I was overseas when I heard that the next Mac OS was going to be based on Unix. “Finally!” I thought, a reliable Unix core with a usable UI. I bought my first Mac, an iBook G4, as soon as I could after coming back to the states in '03. It was slow, it was heavy, the screen on it wasn’t as good as the PC I had at work, but I loved everything about that old Mac.
Up until that time I’d been using BSD and old Linux on a PC I bought before I knew what I was buying it for. I didn’t really even know what the Internet was when I bought it. How far we’ve come. Anyway, this is the ad that sold me on the Mac:
Having gotten some money for a Christmas Gift in 1984, I knew I wanted a computer. I thought I wanted a PC Jr. We went to Computerware over in Palo Alto to test drive the computers there. The PC Jr. was okay, but the Mac128 allowed me to write something in MacWrite, and then draw something in MacDraw or MacPaint, and then copy paste the drawing into the MacWrite document. At that point in history this was a HUGE development! But then it was time to move on, so I hit Quit, and instead of quitting, this helpful little creature asked me if I wanted to save my creation first. Double wow! We walked out with the Mac 128. Later upgraded it to a MacPlus, and still have it. Donated it briefly to the Educational computer museum which was run by Liza Loop, but when she had to close the museum, I brought it back home. Oh, I think I my also still have the ImageWriter, too. Oh, and our son was born in 1985, into a home with a home computer. He’s 33 now, never having lived in a home without a computer. (Me, I’m old enough to remember being the first home in our area with a black & white TV, so be kind to me. I consider myself to be fairly computer literate, and proud to be one of the few grannies capable of paying for her groceries with her Apple Watch.) Am now trying to master the hidden tricks with the Apple TV.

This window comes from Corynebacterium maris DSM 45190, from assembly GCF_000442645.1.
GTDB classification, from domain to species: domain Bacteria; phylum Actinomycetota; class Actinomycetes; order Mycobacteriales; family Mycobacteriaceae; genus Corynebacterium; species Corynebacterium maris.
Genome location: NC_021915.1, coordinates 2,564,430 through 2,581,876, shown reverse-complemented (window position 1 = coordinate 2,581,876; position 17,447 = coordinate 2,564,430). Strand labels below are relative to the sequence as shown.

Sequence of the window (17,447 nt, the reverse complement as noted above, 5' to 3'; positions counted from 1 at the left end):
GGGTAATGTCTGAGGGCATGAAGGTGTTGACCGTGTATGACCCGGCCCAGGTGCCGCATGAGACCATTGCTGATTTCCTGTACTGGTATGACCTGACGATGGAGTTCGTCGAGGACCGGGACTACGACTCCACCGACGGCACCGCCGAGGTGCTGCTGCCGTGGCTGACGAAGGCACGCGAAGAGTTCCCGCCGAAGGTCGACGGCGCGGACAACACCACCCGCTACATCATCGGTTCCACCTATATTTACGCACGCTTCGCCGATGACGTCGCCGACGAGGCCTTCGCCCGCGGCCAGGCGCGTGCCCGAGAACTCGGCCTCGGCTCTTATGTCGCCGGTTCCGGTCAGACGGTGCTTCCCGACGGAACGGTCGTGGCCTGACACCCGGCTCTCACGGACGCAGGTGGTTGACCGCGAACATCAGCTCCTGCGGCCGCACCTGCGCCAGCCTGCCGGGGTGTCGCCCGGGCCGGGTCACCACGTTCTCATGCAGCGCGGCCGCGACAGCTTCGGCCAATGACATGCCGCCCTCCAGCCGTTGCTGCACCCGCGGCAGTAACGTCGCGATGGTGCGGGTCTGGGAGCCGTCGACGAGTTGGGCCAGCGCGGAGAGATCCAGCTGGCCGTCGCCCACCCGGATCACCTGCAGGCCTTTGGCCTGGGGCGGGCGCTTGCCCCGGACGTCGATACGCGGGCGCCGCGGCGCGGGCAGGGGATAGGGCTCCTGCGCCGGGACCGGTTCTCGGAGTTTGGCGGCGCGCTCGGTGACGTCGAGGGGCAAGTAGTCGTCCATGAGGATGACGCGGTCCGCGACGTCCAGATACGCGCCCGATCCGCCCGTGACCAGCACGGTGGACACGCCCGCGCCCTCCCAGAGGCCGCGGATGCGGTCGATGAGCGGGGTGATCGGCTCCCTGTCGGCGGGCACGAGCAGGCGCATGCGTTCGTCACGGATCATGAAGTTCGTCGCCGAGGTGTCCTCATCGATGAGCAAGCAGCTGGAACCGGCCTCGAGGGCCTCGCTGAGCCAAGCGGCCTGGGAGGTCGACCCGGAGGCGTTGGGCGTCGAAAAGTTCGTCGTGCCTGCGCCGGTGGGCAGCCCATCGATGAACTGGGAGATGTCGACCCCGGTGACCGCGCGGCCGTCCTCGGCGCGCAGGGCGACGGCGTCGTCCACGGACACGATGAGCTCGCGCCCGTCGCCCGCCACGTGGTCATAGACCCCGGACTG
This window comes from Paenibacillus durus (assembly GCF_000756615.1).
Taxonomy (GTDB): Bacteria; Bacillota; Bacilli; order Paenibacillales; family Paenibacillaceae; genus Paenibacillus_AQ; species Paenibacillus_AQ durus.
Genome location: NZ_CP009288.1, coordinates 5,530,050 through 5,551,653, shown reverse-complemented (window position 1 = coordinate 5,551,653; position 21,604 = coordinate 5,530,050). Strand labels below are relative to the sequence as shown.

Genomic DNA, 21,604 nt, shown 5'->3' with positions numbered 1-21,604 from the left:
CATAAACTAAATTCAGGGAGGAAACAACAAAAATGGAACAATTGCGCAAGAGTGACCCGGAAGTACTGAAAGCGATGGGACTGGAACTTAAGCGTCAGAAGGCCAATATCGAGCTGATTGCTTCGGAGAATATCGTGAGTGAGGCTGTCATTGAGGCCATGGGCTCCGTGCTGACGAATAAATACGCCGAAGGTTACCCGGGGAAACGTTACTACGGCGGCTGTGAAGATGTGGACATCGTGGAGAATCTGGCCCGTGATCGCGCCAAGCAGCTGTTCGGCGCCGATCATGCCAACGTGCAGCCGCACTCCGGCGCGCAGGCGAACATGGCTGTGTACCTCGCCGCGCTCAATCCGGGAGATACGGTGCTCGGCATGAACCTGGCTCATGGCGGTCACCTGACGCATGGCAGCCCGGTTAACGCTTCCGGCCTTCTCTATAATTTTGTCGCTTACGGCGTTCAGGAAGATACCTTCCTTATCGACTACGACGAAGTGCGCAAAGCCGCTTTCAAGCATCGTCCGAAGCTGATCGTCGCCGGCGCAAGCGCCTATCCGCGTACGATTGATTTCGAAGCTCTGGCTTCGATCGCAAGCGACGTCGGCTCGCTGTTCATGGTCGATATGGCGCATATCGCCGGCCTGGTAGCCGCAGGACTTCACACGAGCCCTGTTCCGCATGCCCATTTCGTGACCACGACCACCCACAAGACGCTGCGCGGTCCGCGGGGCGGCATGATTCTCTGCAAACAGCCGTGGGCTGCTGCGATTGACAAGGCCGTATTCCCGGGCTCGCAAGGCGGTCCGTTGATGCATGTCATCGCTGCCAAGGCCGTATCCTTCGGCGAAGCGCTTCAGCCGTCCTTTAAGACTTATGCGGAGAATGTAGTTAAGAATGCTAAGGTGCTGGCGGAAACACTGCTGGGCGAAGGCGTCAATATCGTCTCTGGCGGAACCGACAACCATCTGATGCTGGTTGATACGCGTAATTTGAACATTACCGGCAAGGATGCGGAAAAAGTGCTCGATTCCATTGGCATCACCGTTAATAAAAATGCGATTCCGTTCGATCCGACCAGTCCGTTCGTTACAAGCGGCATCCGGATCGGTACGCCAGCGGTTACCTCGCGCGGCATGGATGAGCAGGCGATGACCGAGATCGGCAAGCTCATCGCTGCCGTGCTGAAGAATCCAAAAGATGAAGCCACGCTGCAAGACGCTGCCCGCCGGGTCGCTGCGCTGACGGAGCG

Note: image from Smithsonian - http://americanhistory.si.edu/
Apple ][ in 1979. Fully “maxed out” RAM of 48K, later to 64K with the “language card” for PASCAL programming. I avidly followed the A.P.P.L.E. user group and used the WozPak games and utilities. After a few months of struggling to load software using a cassette tape recorder, I finally bought the Disk II, a 5 1/4" floppy disk drive with a capacity of 140 kB in late 1979. A useful hack to double the capacity of the floppy disks was to defeat the write-protect feature using a paper hole punch to cut a 2nd notch in the floppy disk sleeve, then turn the disk over to use the opposite side of the floppy disk for recording.
The VisiCalc spreadsheet changed everything - the Apple ][ became a real computer. The 40-column display limitation was a real hindrance for spreadsheet and word processor use, so there was a period of a couple of years of competing third-party 80-column display boards for the Apple ][. I happily used dBase II and WordStar in CP/M emulation mode until the 80-column display board became flaky due to overheating. This led to purchase of an IBM PC in 1983, with a proper 80-column built-in display.
After years of struggling with MS-DOS and later Windows, I bought a pair of iMacs for my wife and me in 2009. Neither of us have touched Windows since then and are happily entrenched in the Apple ecosystem - iPhones, iPads, Macs and multiple AppleTVs.